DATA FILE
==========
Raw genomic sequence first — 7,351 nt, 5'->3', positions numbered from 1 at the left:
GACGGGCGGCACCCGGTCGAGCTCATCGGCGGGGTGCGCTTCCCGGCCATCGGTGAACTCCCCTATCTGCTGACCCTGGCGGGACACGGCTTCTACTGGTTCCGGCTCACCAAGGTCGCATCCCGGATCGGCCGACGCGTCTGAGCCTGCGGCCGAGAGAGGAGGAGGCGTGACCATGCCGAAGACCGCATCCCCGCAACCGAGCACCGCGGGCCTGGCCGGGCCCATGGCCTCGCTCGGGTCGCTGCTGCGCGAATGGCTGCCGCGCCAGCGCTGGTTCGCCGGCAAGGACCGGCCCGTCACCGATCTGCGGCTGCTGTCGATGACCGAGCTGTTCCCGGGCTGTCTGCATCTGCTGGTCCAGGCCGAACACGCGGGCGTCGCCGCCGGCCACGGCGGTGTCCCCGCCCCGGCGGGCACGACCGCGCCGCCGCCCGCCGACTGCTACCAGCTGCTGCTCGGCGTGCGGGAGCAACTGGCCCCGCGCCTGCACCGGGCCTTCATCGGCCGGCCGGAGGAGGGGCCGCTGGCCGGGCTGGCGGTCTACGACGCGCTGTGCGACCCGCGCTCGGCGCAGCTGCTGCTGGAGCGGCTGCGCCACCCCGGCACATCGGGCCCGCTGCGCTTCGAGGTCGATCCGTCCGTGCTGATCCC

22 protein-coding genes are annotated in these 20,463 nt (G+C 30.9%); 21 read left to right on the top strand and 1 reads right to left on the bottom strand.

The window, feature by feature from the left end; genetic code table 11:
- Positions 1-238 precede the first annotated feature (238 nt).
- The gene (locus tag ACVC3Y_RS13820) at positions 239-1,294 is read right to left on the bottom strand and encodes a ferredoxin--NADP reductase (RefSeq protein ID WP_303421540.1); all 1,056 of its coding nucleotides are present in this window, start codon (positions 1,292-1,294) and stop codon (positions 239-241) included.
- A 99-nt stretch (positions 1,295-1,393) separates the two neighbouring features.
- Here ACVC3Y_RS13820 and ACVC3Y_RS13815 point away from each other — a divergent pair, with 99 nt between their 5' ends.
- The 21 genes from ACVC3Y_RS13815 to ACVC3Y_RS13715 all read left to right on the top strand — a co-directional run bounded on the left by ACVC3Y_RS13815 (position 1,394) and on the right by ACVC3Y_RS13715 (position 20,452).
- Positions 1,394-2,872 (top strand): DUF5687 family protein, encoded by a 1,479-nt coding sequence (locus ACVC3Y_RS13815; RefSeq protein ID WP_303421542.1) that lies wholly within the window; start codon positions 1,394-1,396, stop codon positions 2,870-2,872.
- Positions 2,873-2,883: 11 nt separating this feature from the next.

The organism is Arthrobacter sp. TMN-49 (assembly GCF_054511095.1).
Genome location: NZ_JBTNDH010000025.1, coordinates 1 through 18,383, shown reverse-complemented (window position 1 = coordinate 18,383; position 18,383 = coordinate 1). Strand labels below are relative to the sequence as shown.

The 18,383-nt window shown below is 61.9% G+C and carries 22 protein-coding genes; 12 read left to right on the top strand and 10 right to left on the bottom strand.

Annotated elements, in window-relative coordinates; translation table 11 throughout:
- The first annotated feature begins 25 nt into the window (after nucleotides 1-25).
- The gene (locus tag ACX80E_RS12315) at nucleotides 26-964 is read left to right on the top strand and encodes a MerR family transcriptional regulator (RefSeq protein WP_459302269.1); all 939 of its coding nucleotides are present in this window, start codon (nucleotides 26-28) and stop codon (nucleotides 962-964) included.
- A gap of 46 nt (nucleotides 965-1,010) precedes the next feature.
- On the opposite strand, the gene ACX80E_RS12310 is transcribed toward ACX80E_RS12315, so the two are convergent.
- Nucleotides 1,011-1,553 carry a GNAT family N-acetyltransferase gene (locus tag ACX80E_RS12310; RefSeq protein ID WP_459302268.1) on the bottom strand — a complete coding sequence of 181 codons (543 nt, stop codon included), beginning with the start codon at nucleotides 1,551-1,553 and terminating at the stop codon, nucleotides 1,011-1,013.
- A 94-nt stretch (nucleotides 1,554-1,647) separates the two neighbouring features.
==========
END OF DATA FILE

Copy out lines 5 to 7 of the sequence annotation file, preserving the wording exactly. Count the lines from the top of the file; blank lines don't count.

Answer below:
- Positions 1-238 precede the first annotated feature (238 nt).
- The gene (locus tag ACVC3Y_RS13820) at positions 239-1,294 is read right to left on the bottom strand and encodes a ferredoxin--NADP reductase (RefSeq protein ID WP_303421540.1); all 1,056 of its coding nucleotides are present in this window, start codon (positions 1,292-1,294) and stop codon (positions 239-241) included.
- A 99-nt stretch (positions 1,295-1,393) separates the two neighbouring features.